No one can predict the future with absolute certainty. That’s why we sat down with a group of commercial real estate investors, operators, deal makers, thought leaders and financiers in December – to better understand the current state of commercial real estate and to gain a view on how we can prepare for the future.

The questions were simple:  What happened in 2010?  What should we expect in 2011?  What dangers still lurk?  What opportunities lay hidden from view?  How should we prepare?

The discussion that followed resisted simplicity or easy answers.  Everyone in the group challenged assumptions and continued their search for clarity, direction and strength despite a time of rapid and often disruptive change.

What Just Happened?

2010 may have been disappointing for some, but there’s little doubt that it was better than 2009, with a doubling of transaction volume (RealCapitalAnalytics reported over $130 billion in new transactions for 2010), falling cap rates for stabilized properties, some improved leasing and gradually healing banks. The amount of outstanding distressed assets, including REO’s and properties classified as “troubled” began to fall, but it still amounts to over $170 billion and with every new lease or renewal, average rental rates are either flat or declining. 

Charlie Wurtzebach of DePaul University summed up the year that was by flatly declaring, “The fundamentals have not improved and yet cap rates are falling.”

Mary Ludgin of Heitman LLC quickly added more detail to the picture, “Depending on which property type you’re talking about, property markets only barely improved with apartments doing better while office and industrial hit the bottom. But the capital markets went through a rebuilding year – with far more liquidity than we would have predicted a year ago. It was a time to focus on survival, recovery and preparing for better times. Friedrich Neitzsche would have appreciated this year’s market, it truly was a time of ‘that which does not kill us makes us stronger.’”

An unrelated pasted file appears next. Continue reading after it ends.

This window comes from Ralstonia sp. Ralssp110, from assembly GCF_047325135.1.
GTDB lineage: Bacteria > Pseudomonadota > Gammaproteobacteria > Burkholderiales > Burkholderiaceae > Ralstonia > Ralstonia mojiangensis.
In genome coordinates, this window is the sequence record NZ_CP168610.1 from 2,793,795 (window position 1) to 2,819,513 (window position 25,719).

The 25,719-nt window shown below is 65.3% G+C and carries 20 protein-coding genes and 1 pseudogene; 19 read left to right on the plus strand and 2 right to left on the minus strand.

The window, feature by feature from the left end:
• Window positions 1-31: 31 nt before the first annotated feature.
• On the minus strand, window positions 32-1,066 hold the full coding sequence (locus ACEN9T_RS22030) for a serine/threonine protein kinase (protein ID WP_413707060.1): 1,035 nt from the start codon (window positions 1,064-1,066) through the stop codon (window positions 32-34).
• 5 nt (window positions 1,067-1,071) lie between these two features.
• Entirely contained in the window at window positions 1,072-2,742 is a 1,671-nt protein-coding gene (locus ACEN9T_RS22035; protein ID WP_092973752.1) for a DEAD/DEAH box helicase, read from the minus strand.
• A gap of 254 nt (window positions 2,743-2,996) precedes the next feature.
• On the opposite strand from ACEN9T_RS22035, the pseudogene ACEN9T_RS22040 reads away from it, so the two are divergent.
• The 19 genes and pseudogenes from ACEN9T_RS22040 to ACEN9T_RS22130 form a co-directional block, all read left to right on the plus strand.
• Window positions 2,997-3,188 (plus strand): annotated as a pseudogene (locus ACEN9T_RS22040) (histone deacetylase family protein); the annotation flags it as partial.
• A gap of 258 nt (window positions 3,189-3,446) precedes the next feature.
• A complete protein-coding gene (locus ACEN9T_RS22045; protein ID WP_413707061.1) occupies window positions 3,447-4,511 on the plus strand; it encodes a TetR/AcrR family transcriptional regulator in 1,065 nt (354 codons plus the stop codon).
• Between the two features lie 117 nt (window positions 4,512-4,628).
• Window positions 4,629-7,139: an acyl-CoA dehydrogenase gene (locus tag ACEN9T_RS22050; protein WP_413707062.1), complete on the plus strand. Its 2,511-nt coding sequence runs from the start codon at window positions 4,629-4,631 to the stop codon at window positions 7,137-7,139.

Although the group laughed at the thought that Mr. Neitzsche was perhaps a closet real estate developer, the themes of rebuilding and renewal resonated with everyone.

Jason Choulochas of Wrightwood Capital was positive but a bit more granular in his assessment of the year. He described how 2010 didn’t really get started until halfway through the year. “The first half of 2010 was just 2009 version 2.0. The market was still dormant in the first half, but the second half marked a significant change in investor sentiment, in transactional activity and in capital flow.”

Jason continued, “By historical standards, we’re still at numbers that are a fraction of where we were before the recession, but the trend line started going in the right direction – and is starting to increase at a non-linear, perhaps even exponential rate. We are nowhere near back to 2007, but it seems that the pace of capital markets recovery is starting to exceed expectations of a year ago.” 

“But there is a significant separation between Main and Wall Street right now.” Charlie pointed out. “There was approximately $25 billion of CMBS in 2010, but in the context of the entire market, that isn’t very much. The way I view things is this: In 2009, we were banging our heads against the wall every 15 seconds, but in 2010, we just did it every 30 seconds – so we all felt a little better.”

Charlie reflected the sentiment of many in the room when he continued, “The fundamentals of the market are at great risk relative to the capital flows. There seems to be a lot of risk in the market that we don’t want to look at too closely – just because we are all more than ready to stop banging our heads against the wall.”

Adding to the less than confident nature of 2010 was the unceasing pressure of troubled debt portfolios...

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